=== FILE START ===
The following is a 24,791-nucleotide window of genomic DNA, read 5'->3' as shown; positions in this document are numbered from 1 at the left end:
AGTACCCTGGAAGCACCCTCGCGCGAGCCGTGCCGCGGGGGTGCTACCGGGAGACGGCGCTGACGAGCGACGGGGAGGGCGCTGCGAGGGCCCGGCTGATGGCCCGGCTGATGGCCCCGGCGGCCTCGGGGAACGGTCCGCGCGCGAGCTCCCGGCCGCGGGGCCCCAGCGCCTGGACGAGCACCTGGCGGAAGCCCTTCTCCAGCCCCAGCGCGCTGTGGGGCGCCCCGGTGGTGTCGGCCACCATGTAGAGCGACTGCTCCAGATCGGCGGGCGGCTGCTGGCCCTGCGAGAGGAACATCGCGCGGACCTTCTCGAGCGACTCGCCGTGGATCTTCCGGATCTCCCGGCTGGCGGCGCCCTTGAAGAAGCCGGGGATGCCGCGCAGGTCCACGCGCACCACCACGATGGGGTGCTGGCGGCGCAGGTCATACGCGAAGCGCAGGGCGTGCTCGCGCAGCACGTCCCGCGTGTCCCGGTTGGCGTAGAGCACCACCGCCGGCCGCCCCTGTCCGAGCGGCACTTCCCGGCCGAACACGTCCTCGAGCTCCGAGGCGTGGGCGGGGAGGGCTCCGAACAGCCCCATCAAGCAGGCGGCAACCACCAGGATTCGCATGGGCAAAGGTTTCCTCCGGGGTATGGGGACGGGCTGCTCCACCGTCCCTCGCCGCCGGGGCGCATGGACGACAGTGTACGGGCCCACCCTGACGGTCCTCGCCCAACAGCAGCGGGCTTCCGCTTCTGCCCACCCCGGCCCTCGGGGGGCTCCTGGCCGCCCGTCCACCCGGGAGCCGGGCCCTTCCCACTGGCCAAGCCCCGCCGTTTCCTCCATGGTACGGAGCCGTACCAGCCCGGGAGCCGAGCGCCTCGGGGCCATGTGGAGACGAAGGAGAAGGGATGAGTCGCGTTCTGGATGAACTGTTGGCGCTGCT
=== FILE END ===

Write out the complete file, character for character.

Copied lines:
The following is a 24,791-nucleotide window of genomic DNA, read 5'->3' as shown; positions in this document are numbered from 1 at the left end:
AGTACCCTGGAAGCACCCTCGCGCGAGCCGTGCCGCGGGGGTGCTACCGGGAGACGGCGCTGACGAGCGACGGGGAGGGCGCTGCGAGGGCCCGGCTGATGGCCCGGCTGATGGCCCCGGCGGCCTCGGGGAACGGTCCGCGCGCGAGCTCCCGGCCGCGGGGCCCCAGCGCCTGGACGAGCACCTGGCGGAAGCCCTTCTCCAGCCCCAGCGCGCTGTGGGGCGCCCCGGTGGTGTCGGCCACCATGTAGAGCGACTGCTCCAGATCGGCGGGCGGCTGCTGGCCCTGCGAGAGGAACATCGCGCGGACCTTCTCGAGCGACTCGCCGTGGATCTTCCGGATCTCCCGGCTGGCGGCGCCCTTGAAGAAGCCGGGGATGCCGCGCAGGTCCACGCGCACCACCACGATGGGGTGCTGGCGGCGCAGGTCATACGCGAAGCGCAGGGCGTGCTCGCGCAGCACGTCCCGCGTGTCCCGGTTGGCGTAGAGCACCACCGCCGGCCGCCCCTGTCCGAGCGGCACTTCCCGGCCGAACACGTCCTCGAGCTCCGAGGCGTGGGCGGGGAGGGCTCCGAACAGCCCCATCAAGCAGGCGGCAACCACCAGGATTCGCATGGGCAAAGGTTTCCTCCGGGGTATGGGGACGGGCTGCTCCACCGTCCCTCGCCGCCGGGGCGCATGGACGACAGTGTACGGGCCCACCCTGACGGTCCTCGCCCAACAGCAGCGGGCTTCCGCTTCTGCCCACCCCGGCCCTCGGGGGGCTCCTGGCCGCCCGTCCACCCGGGAGCCGGGCCCTTCCCACTGGCCAAGCCCCGCCGTTTCCTCCATGGTACGGAGCCGTACCAGCCCGGGAGCCGAGCGCCTCGGGGCCATGTGGAGACGAAGGAGAAGGGATGAGTCGCGTTCTGGATGAACTGTTGGCGCTGCT